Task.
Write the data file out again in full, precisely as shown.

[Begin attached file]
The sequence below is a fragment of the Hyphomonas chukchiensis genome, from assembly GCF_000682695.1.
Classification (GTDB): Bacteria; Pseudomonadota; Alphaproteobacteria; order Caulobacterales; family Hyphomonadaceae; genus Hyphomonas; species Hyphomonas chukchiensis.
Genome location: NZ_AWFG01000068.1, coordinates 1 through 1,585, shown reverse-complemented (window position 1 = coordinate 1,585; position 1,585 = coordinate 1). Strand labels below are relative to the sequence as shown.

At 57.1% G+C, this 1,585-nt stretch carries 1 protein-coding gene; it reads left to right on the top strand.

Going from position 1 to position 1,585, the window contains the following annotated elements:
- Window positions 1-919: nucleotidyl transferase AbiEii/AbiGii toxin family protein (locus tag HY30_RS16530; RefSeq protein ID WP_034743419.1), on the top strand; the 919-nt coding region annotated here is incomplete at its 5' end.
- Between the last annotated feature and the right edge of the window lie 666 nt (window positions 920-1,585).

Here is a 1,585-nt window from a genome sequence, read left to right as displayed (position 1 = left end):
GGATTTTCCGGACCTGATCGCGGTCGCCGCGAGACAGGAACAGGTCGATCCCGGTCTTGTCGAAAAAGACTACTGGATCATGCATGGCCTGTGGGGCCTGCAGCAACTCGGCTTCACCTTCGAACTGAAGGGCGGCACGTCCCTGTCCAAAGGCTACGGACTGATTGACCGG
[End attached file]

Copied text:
The sequence below is a fragment of the Hyphomonas chukchiensis genome, from assembly GCF_000682695.1.
Classification (GTDB): Bacteria; Pseudomonadota; Alphaproteobacteria; order Caulobacterales; family Hyphomonadaceae; genus Hyphomonas; species Hyphomonas chukchiensis.
Genome location: NZ_AWFG01000068.1, coordinates 1 through 1,585, shown reverse-complemented (window position 1 = coordinate 1,585; position 1,585 = coordinate 1). Strand labels below are relative to the sequence as shown.

At 57.1% G+C, this 1,585-nt stretch carries 1 protein-coding gene; it reads left to right on the top strand.

Going from position 1 to position 1,585, the window contains the following annotated elements:
- Window positions 1-919: nucleotidyl transferase AbiEii/AbiGii toxin family protein (locus tag HY30_RS16530; RefSeq protein ID WP_034743419.1), on the top strand; the 919-nt coding region annotated here is incomplete at its 5' end.
- Between the last annotated feature and the right edge of the window lie 666 nt (window positions 920-1,585).

Here is a 1,585-nt window from a genome sequence, read left to right as displayed (position 1 = left end):
GGATTTTCCGGACCTGATCGCGGTCGCCGCGAGACAGGAACAGGTCGATCCCGGTCTTGTCGAAAAAGACTACTGGATCATGCATGGCCTGTGGGGCCTGCAGCAACTCGGCTTCACCTTCGAACTGAAGGGCGGCACGTCCCTGTCCAAAGGCTACGGACTGATTGACCGG